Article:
Thursday, April 28, 2011

The View From Home 24: New releases on DVD


By John Thomason

Heartless‭ (‬IFC‭)
Release date:‭ ‬April‭ ‬12
Standard list price:‭ ‬$17.99

A visionary director whose visions are all too infrequent,‭ ‬Britian’s Philip Ridley has made just three films in‭ ‬21‭ ‬years,‭ ‬making Robert Bresson look like a workaholic.‭ ‬His audience is tiny and seems unlikely to grow:‭ ‬His outstanding debut,‭ ‬The Reflecting Skin,‭ ‬has never been released on DVD in the United States,‭ ‬and his sophomore effort,‭ ‬The Passion of Darkly Noon,‭ ‬is long out-of-print.

Ridley’s third and latest picture,‭ ‬Heartless,‭ ‬may revive nominal interest in the director’s scant resume,‭ ‬if only because it has the advantage of being available.‭ ‬Unlike his previous forays into humanity’s dark chasms,‭ ‬this gonzo horror comedy resides in a clearly identifiable genre hybrid that has,‭ ‬for years,‭ ‬been growing in popularity.‭ ‬But a Ridley film wouldn’t be a Ridley film if it was accessible to a mainstream audience‭; ‬simultaneously loud and quiet,‭ ‬blunt and subtle,‭ ‬art-house and grind-house,‭ ‬gruesome and sentimental,‭ ‬Heartless exists within these dichotomies,‭ ‬ping-ponging between tones and textures with the abandon of a director who doesn’t care if the midnight-movie masses like,‭ ‬or even get,‭ ‬his psychotic ramblings.

Like Ridley’s other films,‭ ‬Heartless is a pre-apocalyptic thriller depicting a world crumbling at the seams,‭ ‬physically and morally.‭ ‬Photographer Jamie‭ (‬Jim Sturgess‭)‬,‭ ‬forever tainted by a large red birthmark over his left eye and part of his body,‭ ‬prowls the decrepit streets of East London for material.‭ ‬It’s the kind of place that would makes the Fleet Street of‭ ‬Sweeney Todd look like a stroll down Sesame Street.‭ ‬Sharp-toothed demons and rival gangs patrol the metropolis,‭ ‬graffiti plasters every public space and Molotov cocktails erupt on a daily basis.‭ ‬The world is going to Hell,‭ ‬literally it seems:‭ ‬A paranoid,‭ ‬gun-toting shopkeeper rails against society’s descent into Hades,‭ ‬and Ridley similarly alludes to the Devil by having Jamie read Dante’s‭ ‬Inferno and order a drink called the Faust at a nightclub.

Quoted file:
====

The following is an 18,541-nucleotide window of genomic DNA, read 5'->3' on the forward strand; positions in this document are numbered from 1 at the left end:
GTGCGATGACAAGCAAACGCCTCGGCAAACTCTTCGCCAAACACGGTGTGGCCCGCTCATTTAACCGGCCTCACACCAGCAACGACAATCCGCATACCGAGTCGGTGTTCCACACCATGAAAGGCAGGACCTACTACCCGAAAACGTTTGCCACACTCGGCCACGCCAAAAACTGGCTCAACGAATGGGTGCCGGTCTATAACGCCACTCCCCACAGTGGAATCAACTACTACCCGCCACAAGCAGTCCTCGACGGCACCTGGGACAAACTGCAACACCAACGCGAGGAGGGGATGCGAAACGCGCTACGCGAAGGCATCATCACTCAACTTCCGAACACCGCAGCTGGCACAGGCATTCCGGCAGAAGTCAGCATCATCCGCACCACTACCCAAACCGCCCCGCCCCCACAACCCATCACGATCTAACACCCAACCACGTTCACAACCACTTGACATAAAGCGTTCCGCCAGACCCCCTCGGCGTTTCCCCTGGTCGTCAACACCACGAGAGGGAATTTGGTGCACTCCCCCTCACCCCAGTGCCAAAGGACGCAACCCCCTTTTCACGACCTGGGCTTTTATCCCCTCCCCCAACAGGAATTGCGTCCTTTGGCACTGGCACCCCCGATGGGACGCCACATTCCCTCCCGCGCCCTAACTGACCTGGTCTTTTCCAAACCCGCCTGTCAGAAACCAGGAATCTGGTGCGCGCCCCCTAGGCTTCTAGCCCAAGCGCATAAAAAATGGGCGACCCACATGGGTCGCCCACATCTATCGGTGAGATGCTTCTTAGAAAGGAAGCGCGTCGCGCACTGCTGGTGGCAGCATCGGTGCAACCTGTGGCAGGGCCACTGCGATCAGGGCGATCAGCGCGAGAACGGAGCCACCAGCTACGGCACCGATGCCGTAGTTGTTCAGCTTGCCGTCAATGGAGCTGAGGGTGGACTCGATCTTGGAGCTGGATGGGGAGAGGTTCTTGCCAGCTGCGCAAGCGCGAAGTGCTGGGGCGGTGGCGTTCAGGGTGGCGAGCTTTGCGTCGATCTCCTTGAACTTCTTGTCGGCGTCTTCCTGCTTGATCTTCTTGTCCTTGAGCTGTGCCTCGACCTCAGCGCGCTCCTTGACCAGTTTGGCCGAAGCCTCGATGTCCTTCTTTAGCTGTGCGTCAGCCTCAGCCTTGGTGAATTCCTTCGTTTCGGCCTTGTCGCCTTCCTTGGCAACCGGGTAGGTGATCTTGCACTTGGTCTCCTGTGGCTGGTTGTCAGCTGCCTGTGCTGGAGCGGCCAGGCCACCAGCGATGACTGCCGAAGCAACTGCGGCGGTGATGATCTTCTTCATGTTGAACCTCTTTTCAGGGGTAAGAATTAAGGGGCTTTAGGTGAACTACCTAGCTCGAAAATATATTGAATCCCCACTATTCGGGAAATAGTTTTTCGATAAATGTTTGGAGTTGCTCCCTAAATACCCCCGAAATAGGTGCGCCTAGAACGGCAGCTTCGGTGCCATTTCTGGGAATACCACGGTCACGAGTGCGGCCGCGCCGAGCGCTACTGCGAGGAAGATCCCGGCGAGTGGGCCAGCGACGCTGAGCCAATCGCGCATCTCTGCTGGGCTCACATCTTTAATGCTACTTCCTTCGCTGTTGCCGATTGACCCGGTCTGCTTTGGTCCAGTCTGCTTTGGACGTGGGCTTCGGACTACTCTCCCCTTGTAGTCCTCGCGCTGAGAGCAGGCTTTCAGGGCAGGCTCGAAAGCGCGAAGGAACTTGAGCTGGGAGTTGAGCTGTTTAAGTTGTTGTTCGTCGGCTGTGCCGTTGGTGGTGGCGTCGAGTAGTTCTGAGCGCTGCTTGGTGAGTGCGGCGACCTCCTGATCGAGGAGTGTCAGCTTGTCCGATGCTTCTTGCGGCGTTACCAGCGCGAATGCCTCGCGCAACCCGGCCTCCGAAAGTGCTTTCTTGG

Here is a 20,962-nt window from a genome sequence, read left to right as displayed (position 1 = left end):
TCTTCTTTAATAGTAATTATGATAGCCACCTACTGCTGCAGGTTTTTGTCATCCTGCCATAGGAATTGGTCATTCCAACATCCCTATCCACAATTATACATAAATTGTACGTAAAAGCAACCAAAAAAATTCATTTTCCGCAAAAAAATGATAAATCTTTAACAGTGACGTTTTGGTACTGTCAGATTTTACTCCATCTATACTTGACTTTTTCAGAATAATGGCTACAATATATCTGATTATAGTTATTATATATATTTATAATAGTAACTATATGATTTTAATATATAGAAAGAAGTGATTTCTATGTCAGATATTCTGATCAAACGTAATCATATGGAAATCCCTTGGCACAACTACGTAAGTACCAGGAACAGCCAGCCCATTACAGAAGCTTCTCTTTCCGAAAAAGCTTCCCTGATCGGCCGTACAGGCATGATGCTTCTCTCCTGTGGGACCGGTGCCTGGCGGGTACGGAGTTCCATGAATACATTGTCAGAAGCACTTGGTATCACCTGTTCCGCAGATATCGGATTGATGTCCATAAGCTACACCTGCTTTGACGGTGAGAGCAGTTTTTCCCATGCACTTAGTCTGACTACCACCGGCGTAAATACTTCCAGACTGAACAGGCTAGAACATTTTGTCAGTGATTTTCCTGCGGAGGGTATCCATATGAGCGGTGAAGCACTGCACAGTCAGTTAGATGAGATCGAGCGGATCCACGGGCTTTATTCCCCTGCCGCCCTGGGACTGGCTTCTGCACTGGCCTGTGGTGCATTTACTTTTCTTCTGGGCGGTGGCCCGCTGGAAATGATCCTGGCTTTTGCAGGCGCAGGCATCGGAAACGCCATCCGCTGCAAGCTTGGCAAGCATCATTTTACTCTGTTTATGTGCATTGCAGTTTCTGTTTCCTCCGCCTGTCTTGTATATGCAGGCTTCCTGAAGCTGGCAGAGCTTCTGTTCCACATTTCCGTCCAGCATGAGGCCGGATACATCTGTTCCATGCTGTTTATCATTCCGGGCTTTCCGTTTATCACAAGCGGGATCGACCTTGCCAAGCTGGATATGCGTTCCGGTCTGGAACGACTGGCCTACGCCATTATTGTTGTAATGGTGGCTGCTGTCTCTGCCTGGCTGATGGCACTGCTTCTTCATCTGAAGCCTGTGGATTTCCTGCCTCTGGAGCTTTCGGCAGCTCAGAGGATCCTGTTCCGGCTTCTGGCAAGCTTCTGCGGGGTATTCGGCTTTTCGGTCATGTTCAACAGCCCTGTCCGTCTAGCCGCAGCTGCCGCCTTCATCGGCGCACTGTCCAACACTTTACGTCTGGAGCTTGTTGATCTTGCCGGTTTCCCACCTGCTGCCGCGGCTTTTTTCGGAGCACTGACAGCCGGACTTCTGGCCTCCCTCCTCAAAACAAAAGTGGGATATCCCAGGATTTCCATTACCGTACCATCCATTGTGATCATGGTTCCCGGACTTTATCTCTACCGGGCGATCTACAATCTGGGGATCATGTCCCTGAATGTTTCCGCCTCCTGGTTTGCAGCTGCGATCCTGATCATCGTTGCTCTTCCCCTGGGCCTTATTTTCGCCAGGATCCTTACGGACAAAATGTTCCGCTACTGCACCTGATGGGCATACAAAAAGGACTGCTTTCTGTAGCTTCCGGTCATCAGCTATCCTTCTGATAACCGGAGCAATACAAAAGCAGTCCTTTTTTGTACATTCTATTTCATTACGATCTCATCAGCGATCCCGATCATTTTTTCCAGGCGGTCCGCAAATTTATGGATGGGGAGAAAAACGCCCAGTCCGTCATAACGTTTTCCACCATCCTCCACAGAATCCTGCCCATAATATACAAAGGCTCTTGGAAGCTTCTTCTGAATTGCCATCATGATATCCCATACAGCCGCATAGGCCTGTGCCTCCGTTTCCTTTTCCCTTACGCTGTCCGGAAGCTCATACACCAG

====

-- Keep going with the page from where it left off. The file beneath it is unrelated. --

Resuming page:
When most everyone close to Jamie begins to systematically die,‭ ‬he confronts the source of the terror:‭ ‬A gaunt,‭ ‬scarred Mephistopheles by the name of Papa B‭ (‬Joseph Mawle‭)‬,‭ ‬the self-proclaimed‭ “‬patron saint of random violence.‭” ‬He agrees to remove Jamie’s debilitating birthmark in return for Jamie’s spray-painting of blasphemous messages on the street‭ – ‬or so he thinks.‭ ‬Devils,‭ ‬obviously,‭ ‬cannot be trusted‭; ‬the bargain actually forces Jamie to murder someone in cold blood,‭ ‬remove his heart and feed it to Papa B.

Within this grisly,‭ ‬B-movie scenario is the kind of scabrous humor,‭ ‬artistic expressionism and thematic density of a more serious-minded picture.‭ ‬Ridley controls the film’s color palette with painterly exactitude,‭ ‬bathing one scene in darkroom reds,‭ ‬the next in spiritual yellows,‭ ‬the next in placid greens.‭ ‬Everything is propped and set-designed in service to Ridley’s atmospheric rigor,‭ ‬where everyone’s tattoos and birthmarks suggest the branding of otherworldly beasts,‭ ‬and where Christian iconography battles spatially with Satanic forces.

For the comedy,‭ ‬the scenes between Jamie and Papa B are a dry-witted interlude to the best scene in the film:‭ ‬a cameo by Eddie Marsan‭ – ‬the driving instructor from Mike Leigh’s‭ ‬Happy-Go-Lucky‭ – ‬as the devil’s on-site‭ “‬weapons man,‭” ‬impatiently issuing mission directives to the flustered Jamie.